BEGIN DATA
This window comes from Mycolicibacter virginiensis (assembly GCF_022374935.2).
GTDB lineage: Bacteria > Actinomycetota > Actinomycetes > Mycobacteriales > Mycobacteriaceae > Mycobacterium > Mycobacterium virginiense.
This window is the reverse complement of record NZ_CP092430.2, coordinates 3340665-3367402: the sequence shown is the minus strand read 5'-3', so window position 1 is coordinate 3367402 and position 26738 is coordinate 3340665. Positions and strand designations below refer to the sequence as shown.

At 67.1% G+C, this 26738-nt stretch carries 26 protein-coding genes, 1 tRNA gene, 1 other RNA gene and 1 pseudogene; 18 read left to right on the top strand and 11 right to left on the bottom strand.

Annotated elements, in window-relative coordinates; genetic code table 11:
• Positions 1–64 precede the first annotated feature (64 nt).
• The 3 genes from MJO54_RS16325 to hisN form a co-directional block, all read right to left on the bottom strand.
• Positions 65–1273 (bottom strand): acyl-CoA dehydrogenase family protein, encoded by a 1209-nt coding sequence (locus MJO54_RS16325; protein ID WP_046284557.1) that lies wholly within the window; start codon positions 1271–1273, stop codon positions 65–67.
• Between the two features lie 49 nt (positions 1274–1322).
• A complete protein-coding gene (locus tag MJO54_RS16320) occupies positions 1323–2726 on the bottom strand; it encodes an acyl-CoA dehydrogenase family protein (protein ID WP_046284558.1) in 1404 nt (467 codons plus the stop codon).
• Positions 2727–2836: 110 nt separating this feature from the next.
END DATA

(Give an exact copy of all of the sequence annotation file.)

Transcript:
This window comes from Mycolicibacter virginiensis (assembly GCF_022374935.2).
GTDB lineage: Bacteria > Actinomycetota > Actinomycetes > Mycobacteriales > Mycobacteriaceae > Mycobacterium > Mycobacterium virginiense.
This window is the reverse complement of record NZ_CP092430.2, coordinates 3340665-3367402: the sequence shown is the minus strand read 5'-3', so window position 1 is coordinate 3367402 and position 26738 is coordinate 3340665. Positions and strand designations below refer to the sequence as shown.

At 67.1% G+C, this 26738-nt stretch carries 26 protein-coding genes, 1 tRNA gene, 1 other RNA gene and 1 pseudogene; 18 read left to right on the top strand and 11 right to left on the bottom strand.

Annotated elements, in window-relative coordinates; genetic code table 11:
• Positions 1–64 precede the first annotated feature (64 nt).
• The 3 genes from MJO54_RS16325 to hisN form a co-directional block, all read right to left on the bottom strand.
• Positions 65–1273 (bottom strand): acyl-CoA dehydrogenase family protein, encoded by a 1209-nt coding sequence (locus MJO54_RS16325; protein ID WP_046284557.1) that lies wholly within the window; start codon positions 1271–1273, stop codon positions 65–67.
• Between the two features lie 49 nt (positions 1274–1322).
• A complete protein-coding gene (locus tag MJO54_RS16320) occupies positions 1323–2726 on the bottom strand; it encodes an acyl-CoA dehydrogenase family protein (protein ID WP_046284558.1) in 1404 nt (467 codons plus the stop codon).
• Positions 2727–2836: 110 nt separating this feature from the next.